Honoured Shafie Says He Will Think It Over

KOTA KINABALU: Chief Minister Datuk Seri Mohd Shafie Apdal is honoured that his name has been proposed to be the candidate for the post of prime minister.

But he is in no hurry to decide if he should take this up, saying he needed time to think it over.

In his first public remarks since Tun Dr Mahathir Mohamad announced that the opposition Pakatan Harapan Plus had agreed to name Shafie for the top job, Shafie today said he had yet to consult with his colleagues.

He said he could not decide on his own because one should not operate alone but hastened to add that he would give it some serious thought.

“We appreciate it and I am grateful even to have my name suggested,” Shafie said, adding he would make known his decision not too long from now.

On June 27, Dr Mahathir said DAP secretary general Lim Guan Eng and Parti Amanah Nasional president Mohamad Sabu had agreed to this proposal of Parti Warisan Sabah chief Shafie replacing him as the candidate for the premiership during an informal meeting in Kuala Lumpur earlier.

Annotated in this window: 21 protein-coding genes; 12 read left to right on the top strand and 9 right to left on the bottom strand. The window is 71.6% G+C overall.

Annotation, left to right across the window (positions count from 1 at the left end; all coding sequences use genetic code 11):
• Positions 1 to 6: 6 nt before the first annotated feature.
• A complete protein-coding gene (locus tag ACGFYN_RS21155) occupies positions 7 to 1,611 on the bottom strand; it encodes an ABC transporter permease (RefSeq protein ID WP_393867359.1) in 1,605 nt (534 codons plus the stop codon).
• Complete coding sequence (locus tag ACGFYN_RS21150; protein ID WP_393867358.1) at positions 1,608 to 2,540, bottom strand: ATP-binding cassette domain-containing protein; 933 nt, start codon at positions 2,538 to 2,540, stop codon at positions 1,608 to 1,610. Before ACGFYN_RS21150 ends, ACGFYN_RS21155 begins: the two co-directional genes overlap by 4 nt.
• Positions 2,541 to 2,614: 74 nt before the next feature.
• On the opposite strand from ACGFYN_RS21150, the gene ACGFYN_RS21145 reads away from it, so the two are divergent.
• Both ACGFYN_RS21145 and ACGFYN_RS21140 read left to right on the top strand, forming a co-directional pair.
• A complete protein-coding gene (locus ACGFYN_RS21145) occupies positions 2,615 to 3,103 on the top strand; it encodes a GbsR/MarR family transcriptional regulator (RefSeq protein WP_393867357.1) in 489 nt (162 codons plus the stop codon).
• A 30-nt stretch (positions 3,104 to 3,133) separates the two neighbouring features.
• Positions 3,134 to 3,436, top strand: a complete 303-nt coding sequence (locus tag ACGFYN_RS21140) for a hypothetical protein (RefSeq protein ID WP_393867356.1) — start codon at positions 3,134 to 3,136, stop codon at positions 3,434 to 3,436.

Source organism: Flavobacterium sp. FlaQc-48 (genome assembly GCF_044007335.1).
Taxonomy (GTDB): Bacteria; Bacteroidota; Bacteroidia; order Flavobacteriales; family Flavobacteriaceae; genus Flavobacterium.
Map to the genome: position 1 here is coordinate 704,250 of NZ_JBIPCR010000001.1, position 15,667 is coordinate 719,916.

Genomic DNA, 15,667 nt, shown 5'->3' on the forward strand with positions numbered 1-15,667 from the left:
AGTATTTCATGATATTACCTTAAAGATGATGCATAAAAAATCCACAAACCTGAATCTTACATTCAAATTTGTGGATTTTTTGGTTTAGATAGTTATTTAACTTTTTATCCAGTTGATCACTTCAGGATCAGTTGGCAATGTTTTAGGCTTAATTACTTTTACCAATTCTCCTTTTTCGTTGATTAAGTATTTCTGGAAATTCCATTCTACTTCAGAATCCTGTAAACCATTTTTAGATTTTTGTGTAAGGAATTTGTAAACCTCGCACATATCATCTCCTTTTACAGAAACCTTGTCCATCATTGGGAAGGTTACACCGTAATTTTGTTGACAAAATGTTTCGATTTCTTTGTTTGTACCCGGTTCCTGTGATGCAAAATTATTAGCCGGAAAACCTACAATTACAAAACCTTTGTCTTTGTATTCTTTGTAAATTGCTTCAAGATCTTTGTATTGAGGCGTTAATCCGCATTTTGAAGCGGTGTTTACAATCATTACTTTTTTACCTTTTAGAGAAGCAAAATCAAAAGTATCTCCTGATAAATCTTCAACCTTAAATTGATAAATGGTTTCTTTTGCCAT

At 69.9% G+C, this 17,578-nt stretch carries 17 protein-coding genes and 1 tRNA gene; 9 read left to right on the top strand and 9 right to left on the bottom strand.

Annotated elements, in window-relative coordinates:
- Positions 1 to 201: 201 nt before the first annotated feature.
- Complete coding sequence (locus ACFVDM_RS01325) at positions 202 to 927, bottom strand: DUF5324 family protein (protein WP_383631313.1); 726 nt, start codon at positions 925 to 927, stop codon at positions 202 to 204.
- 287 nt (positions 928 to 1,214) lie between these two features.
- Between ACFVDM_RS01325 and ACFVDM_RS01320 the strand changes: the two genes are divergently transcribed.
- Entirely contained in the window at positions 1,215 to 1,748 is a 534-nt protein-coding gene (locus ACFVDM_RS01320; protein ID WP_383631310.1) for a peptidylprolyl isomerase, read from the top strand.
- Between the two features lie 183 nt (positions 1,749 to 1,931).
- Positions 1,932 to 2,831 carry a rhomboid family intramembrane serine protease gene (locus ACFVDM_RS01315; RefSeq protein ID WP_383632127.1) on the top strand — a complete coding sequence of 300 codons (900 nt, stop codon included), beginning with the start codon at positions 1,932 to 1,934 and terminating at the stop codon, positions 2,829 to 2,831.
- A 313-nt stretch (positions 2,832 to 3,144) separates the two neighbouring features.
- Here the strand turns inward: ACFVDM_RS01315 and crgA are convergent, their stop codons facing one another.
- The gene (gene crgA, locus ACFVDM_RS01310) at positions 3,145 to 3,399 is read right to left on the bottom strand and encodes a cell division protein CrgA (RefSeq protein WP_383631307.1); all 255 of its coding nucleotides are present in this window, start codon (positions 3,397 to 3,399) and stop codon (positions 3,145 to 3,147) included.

Both parties later said the proposal would have to be endorsed by the PH presidential council.

With his announcement Mahathir who was prime minister under the PH Plus government effectively counted himself out of the running for the nation’s premiership.

The shift in leadership direction ended weeks of political posturing between him and opposition leader Datuk Seri Anwar Ibrahim who was initially seen as the rightful contender for the post.

Political observers have since pointed out that naming Shafie as the prime minister candidate would not only resolve the impasse between the two men but also give PH Plus an edge in wresting back control of the government from Perikatan Nasional led by Tan Sri Muhyiddin Yassin.

At a press conference today Shafie was asked if he still trusted Dr Mahathir even after several u-turns and unfulfilled promises to Sabah when he was Prime Minister.

Shafie said they would not look into this alone in arriving at a decision.

“We need to evaluate and see what is the best for the state and for nation-building,” he said.